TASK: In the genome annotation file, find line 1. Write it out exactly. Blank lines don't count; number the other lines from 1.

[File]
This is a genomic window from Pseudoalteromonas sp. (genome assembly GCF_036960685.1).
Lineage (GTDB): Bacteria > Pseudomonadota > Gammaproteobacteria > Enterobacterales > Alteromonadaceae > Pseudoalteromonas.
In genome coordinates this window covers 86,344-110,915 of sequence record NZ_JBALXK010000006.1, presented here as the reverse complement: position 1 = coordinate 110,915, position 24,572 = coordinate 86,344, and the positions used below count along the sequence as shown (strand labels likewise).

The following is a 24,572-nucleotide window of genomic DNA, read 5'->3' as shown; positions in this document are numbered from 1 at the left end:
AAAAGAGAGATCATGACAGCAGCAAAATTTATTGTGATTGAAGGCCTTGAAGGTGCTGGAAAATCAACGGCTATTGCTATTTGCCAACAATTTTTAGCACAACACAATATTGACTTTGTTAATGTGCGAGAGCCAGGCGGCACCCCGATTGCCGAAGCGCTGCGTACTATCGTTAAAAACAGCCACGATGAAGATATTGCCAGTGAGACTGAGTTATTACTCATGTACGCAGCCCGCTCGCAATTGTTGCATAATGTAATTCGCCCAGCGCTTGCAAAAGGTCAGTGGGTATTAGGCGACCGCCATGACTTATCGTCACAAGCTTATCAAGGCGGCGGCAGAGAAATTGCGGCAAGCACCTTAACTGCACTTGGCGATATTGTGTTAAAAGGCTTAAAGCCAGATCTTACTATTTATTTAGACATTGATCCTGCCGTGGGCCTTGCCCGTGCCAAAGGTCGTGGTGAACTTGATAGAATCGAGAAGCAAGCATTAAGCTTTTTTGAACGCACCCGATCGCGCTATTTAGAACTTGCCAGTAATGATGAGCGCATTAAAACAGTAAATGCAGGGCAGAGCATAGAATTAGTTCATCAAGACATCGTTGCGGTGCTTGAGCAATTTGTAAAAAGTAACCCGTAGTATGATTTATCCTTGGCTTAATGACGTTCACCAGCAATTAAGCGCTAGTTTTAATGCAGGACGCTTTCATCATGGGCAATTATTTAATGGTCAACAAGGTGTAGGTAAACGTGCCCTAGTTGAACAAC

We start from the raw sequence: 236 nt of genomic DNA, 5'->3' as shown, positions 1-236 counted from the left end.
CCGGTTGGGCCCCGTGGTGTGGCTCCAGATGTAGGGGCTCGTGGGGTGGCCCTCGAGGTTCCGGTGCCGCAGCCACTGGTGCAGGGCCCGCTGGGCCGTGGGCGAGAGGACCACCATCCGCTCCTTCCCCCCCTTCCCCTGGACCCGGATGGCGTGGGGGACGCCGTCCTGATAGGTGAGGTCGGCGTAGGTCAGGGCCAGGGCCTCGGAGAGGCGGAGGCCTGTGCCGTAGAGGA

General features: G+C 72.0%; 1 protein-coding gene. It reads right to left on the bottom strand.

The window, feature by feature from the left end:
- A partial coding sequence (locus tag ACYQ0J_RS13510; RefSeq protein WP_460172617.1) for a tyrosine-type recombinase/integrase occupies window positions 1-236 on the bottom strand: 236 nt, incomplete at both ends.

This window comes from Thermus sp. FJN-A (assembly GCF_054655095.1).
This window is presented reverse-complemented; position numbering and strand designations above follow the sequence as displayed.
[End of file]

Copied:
This is a genomic window from Pseudoalteromonas sp. (genome assembly GCF_036960685.1).